Unless they had routine visits from people who need wheelchair ramps to get around. The difference is most homes are privately accessible and for those with access, a wheelchair ramp may not be necessary. However, nearly all websites are, to some degree, publicly accessible. Even those with a public facing authentication page and everything else locked away behind it. There is no reason to not make things that are publicly accessible as truly publicly accessible as possible even if it is only to tell someone that they aren’t supposed to be here without proper credentials, provide them with a useful means to request assistance, point them in a different direction, etc.
not the same. Websites are a publicly accessible service and therefore should be accessible to everyone on equal basis. By choosing to ignore accessibility, you’re saying that disabled people don’t matter.
BTW, installing wheelchair ramps at home is a thing. Every person I’ve known in a wheelchair has had a ramp added onto their house. They are most commonly made out of aluminum and are quite noticeable when you drive by the property.
The title of this article, “Why Don’t Developers Take Accessibility Seriously?” is a blanket assumption in the form of a negative accusation.
I think this kind of toxicity perfectly illustrates why developers aren’t more welcoming of the accessibility movement. Imagine how popular other technologies and paradigms would be if they promoted themselves through emotional hostility: “You don’t use Rust because you don’t care about disabled people and you’re egotistical. Here’s why you should care about Rust and why it’s faster it’s faster than PHP.”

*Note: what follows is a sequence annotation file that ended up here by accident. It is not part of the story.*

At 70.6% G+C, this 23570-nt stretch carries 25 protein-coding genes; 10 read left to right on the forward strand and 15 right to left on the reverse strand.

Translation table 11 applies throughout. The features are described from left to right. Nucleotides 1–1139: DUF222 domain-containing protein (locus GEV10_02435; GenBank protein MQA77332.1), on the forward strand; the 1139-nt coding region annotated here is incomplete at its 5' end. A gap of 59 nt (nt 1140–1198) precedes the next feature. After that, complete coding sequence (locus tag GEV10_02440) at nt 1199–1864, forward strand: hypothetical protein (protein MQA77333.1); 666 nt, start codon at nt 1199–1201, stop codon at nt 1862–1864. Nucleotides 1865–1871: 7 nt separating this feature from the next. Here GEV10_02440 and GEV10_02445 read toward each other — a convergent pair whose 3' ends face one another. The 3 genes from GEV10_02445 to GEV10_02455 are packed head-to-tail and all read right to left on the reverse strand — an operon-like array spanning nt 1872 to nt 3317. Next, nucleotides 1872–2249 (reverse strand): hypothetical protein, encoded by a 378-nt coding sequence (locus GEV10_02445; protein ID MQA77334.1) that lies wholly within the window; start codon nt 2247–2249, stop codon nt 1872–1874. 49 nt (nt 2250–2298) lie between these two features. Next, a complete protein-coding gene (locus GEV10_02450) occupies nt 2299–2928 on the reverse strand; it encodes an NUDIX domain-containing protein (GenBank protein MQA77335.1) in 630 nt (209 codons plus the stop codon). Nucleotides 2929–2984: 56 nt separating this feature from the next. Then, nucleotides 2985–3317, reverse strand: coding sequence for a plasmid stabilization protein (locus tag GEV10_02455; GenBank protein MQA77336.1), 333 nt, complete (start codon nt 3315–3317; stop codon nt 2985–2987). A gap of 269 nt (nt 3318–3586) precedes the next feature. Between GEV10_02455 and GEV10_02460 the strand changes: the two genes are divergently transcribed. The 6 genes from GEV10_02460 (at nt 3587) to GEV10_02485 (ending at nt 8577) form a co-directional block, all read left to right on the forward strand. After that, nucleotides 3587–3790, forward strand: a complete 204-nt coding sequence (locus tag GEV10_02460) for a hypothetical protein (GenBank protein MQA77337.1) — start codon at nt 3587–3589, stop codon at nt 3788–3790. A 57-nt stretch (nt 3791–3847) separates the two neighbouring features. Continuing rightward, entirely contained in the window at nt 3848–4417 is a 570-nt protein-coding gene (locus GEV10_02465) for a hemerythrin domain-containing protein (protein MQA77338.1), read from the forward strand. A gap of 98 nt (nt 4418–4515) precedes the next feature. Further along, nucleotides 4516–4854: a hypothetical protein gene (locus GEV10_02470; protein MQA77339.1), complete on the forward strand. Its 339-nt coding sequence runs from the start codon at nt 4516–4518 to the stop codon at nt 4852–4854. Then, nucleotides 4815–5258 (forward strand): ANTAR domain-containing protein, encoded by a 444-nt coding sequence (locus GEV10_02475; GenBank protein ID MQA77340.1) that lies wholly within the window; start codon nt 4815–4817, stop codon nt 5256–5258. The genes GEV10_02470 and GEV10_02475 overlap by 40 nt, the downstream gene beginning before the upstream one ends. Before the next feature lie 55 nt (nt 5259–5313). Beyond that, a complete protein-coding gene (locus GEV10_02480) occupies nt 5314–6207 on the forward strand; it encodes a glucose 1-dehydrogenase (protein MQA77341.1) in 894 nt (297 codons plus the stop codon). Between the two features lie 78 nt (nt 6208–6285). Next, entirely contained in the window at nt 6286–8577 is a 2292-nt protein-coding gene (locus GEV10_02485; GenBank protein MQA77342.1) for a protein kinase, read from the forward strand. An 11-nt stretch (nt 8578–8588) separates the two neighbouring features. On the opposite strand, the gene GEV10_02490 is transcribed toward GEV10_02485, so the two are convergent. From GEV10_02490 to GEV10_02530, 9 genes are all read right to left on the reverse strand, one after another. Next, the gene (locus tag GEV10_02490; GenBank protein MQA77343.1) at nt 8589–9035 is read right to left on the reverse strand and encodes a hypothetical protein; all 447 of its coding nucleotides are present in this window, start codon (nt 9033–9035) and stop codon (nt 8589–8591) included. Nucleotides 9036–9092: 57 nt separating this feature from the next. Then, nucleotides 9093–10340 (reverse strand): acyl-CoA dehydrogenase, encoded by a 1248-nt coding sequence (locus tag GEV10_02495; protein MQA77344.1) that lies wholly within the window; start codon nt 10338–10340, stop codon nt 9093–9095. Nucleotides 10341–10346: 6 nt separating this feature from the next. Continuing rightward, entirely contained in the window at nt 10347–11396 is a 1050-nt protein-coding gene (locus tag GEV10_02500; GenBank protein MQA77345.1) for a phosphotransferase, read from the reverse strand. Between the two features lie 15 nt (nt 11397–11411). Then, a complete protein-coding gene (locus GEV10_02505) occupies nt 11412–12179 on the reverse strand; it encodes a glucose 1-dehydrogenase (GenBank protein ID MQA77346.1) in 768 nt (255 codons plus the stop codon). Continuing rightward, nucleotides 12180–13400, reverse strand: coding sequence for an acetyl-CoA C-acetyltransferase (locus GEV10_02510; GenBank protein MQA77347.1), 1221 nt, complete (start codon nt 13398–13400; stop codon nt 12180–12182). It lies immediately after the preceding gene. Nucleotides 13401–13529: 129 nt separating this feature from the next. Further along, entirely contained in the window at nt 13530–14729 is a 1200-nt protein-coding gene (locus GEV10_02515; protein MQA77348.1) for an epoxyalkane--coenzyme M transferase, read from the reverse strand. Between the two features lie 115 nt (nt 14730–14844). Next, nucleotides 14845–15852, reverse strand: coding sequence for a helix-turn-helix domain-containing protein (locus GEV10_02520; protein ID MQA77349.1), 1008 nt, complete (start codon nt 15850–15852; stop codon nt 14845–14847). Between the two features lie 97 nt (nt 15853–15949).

If there is disparity over accessibility in the industry, I think it’s based around HOW to make UIs more accessible, not IF they should be. Minimalism isn’t always the best approach, even if it’s the easiest for beginners to master. A static HTML file might seem more accessible from a bird’s eye view, but if it fails to communicate the intended concept to the user or if the user fails to retain that concept for future use, then the page has failed from a human centric standpoint. Engaging interfaces have their purpose.
There’s some good advice at the end of this article, but I think it would have been more productive to frame it from a technical standpoint than an emotional one.
Yes, I was thinking the same thing. I’m a developer myself, wrote lots of code for decades, but the last 15 years I’ve been focused 100% on accessibility and helping other developers, designers, and testers understand what it is and how to design and implement it. The key is how accessibility is presented. Unfortunately, there are lots of a11y people that approach it with the “you’re doing it wrong” attitude. That’s vinegar, not honey. Perhaps because I’m a developer myself, I have great success with other devs learning about a11y. All developers want their code to be used – that’s the point of writing it. So all developers I’ve come across are very appreciated of accessibility tips that helps their code to be used by more people.
These are all awesome suggestions, but I think it’s missing 1 critical part to the equation.
What’s missing in all this is the browsers role.
If you take a snapshot of the current situation, you’ll realize that easily 90% of the basic accessibility problems are entirely the browsers fault.
We, as developers, are forced to build our own solutions for things like